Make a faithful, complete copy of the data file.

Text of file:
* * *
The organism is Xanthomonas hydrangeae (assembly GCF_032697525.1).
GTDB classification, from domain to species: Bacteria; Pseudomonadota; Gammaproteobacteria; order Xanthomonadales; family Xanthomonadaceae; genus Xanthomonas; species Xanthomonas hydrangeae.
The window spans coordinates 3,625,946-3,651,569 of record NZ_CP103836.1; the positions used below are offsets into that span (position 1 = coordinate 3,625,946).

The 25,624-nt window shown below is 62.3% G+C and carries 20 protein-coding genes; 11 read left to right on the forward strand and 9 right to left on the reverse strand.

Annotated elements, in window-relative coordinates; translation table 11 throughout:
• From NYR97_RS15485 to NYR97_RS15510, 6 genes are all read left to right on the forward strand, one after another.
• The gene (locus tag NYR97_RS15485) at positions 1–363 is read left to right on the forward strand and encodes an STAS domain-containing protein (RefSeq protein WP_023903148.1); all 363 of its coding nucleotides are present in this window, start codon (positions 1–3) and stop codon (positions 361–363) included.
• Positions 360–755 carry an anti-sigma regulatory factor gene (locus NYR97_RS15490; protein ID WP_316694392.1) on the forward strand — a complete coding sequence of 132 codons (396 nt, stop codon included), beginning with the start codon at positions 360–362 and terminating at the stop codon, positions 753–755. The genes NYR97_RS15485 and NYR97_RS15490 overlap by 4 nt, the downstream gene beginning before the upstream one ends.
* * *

The organism is Xanthomonas hydrangeae (assembly GCF_032697525.1).
GTDB classification, from domain to species: Bacteria; Pseudomonadota; Gammaproteobacteria; order Xanthomonadales; family Xanthomonadaceae; genus Xanthomonas; species Xanthomonas hydrangeae.
The window spans coordinates 3,625,946-3,651,569 of record NZ_CP103836.1; the positions used below are offsets into that span (position 1 = coordinate 3,625,946).

The 25,624-nt window shown below is 62.3% G+C and carries 20 protein-coding genes; 11 read left to right on the forward strand and 9 right to left on the reverse strand.

Annotated elements, in window-relative coordinates; translation table 11 throughout:
• From NYR97_RS15485 to NYR97_RS15510, 6 genes are all read left to right on the forward strand, one after another.
• The gene (locus tag NYR97_RS15485) at positions 1–363 is read left to right on the forward strand and encodes an STAS domain-containing protein (RefSeq protein WP_023903148.1); all 363 of its coding nucleotides are present in this window, start codon (positions 1–3) and stop codon (positions 361–363) included.
• Positions 360–755 carry an anti-sigma regulatory factor gene (locus NYR97_RS15490; protein ID WP_316694392.1) on the forward strand — a complete coding sequence of 132 codons (396 nt, stop codon included), beginning with the start codon at positions 360–362 and terminating at the stop codon, positions 753–755. The genes NYR97_RS15485 and NYR97_RS15490 overlap by 4 nt, the downstream gene beginning before the upstream one ends.